Scientists have genetically modified cats by infecting their eggs with a virus containing a foreign gene—the first time this method has worked in a carnivore. Experts say the advance could make the cat a valuable new genetic model—and potentially protect it from an HIV-like virus.
There are two AIDS epidemics in the world: one in humans, the other in cats. Whereas we can become infected with the human immunodeficiency virus (HIV), cats fall victim to the feline immunodeficiency virus (FIV), which causes nearly identical symptoms. The viruses, known as lentiviruses, are different enough that cats can't catch HIV and people can't get FIV, but most of their basic biochemistry is the same.
Previous studies have suggested that a protein called TRIMCyp is what keeps humans and monkeys from being infected with FIV. The protein, which cats lack, is thought to recognize the virus's outer shell and target it to be degraded.
Eric Poeschla, a molecular virologist at the Mayo Clinic in Rochester, Minnesota, wanted to figure out if giving cats the TRIMCyp gene would make them immune to FIV. But the only proven way of getting a new gene into a cat, somatic cell nuclear transfer, is tricky. The technique, which produced the famous sheep Dolly, involves replacing the nucleus of an egg cell with a nucleus from an adult cell that contains new genes, then implanting the egg into a female. The strategy works in only a fraction of cases. In cats it's been used to create glowing kittens with no other traits, just proof that it can be made to work.
Poeschla and his colleagues turned to a different method—using a virus to carry genes into an egg cell—that had worked in animals including mice and cows but never been successful in a carnivore. Because cells are readily infected by lentiviruses, the researchers made a lentivirus containing the TRIMCyp gene as well as a gene that encodes for a fluorescent protein. The latter allowed them to easily visualize which cells contained the new genetic material—cats with the gene glow green (see picture). After allowing the virus to infect the eggs, the team fertilized them with normal cat sperm and injected them into the fallopian tubes of 22 female cats. Each cat received 30 to 50 eggs.
Five cats became pregnant, with 11 embryos between them, the team reports online today in Nature Methods. Ten of the embryos contained the new genes, and five gave rise to kittens, three of which are still alive. (One kitten was stillborn and another died during birth.) The 23% success rate is much higher than the typical 3% seen with somatic cell nuclear transfer, Poeschla says. As well as a high number of animals per pregnancy, the number of transgenic animals per embryo is also high. "A big advantage is efficiency. Almost all of the offspring are transgenic [carry the new gene], so you're not screening hundreds of animals to find the transgenic ones."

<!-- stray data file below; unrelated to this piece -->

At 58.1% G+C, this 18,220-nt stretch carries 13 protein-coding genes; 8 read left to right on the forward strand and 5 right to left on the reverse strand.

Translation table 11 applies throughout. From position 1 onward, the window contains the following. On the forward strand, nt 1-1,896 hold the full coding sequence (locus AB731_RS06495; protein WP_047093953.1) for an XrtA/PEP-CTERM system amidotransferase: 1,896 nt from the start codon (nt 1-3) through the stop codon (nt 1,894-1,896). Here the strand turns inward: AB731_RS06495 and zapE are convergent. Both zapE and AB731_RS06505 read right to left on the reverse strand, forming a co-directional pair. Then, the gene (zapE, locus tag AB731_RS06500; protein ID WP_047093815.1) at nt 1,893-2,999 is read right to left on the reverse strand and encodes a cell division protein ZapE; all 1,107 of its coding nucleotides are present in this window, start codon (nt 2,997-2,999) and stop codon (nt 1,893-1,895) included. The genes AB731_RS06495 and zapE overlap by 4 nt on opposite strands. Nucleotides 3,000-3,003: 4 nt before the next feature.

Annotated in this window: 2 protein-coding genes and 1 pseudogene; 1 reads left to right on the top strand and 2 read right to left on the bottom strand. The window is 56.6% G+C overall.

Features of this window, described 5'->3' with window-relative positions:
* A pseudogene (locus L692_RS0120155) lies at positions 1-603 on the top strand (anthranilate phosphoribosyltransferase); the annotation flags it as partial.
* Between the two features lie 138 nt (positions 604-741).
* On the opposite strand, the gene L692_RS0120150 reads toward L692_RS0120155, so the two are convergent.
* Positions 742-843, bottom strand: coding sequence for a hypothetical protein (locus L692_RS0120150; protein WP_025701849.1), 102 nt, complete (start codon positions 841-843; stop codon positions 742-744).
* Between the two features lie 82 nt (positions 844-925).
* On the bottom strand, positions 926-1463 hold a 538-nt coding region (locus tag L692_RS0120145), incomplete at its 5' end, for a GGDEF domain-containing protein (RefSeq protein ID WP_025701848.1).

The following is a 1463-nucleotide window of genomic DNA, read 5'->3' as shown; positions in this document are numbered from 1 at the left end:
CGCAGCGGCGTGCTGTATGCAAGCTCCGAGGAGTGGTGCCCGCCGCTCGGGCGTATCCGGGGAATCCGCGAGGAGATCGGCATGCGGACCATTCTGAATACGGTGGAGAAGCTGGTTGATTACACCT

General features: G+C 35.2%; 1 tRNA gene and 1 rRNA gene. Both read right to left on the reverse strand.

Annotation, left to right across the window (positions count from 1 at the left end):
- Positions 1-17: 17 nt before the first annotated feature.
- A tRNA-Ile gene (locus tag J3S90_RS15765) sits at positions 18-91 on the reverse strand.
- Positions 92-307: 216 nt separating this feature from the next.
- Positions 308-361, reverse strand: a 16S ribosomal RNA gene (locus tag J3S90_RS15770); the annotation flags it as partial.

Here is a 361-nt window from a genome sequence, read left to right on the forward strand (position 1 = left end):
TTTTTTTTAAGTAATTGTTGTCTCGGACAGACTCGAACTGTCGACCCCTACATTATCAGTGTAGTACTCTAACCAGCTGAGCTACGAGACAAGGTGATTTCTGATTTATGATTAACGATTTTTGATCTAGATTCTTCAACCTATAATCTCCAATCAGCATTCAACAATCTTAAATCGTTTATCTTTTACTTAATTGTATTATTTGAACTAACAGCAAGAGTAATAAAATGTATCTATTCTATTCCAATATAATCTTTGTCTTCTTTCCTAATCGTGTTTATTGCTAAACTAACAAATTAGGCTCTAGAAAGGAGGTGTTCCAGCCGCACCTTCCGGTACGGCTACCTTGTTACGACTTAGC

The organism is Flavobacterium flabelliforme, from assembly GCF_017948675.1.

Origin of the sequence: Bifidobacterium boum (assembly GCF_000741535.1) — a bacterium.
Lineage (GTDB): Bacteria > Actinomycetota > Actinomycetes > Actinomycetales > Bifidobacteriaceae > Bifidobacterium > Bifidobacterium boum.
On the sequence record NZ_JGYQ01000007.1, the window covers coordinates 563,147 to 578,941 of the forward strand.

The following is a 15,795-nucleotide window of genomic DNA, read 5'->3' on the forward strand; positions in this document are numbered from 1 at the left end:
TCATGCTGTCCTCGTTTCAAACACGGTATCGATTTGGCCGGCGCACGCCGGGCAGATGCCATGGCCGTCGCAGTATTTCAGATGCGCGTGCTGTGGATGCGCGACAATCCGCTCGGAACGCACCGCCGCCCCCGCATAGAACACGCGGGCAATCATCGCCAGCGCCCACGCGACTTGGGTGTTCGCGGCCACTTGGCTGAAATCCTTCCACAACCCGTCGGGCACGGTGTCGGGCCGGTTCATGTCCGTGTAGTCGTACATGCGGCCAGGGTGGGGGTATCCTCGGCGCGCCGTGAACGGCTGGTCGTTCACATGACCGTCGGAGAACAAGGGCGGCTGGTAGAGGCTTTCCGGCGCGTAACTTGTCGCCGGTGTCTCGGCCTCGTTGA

The method's efficiency is only half the story, however. When the researchers tried to infect blood cells from the genetically modified kittens with FIV, the virus didn't replicate well. Poeschla and colleagues next plan to test whether the cats are resistant to FIV, or, if not, whether they are less likely to develop feline AIDS after infection.
Researchers can use the same method to test whether other antiviral proteins from humans and monkeys affect the transmission of FIV, says veterinarian Susan VandeWoude of Colorado State University in Fort Collins. The advance also makes it easier to use cats as model organisms for other biological questions, she says. For example, the visual cortex of a cat's brain is a better model for humans than the visual cortex from mice is. With an easier way to modify genes related to vision, researchers may be able to gain an even higher understanding of how this part of the brain works.
"I think cats will become easier to utilize as a model organism now that you can manipulate the genome," VandeWoude says. "They're not going to replace mice, but it gives another tool to scientists."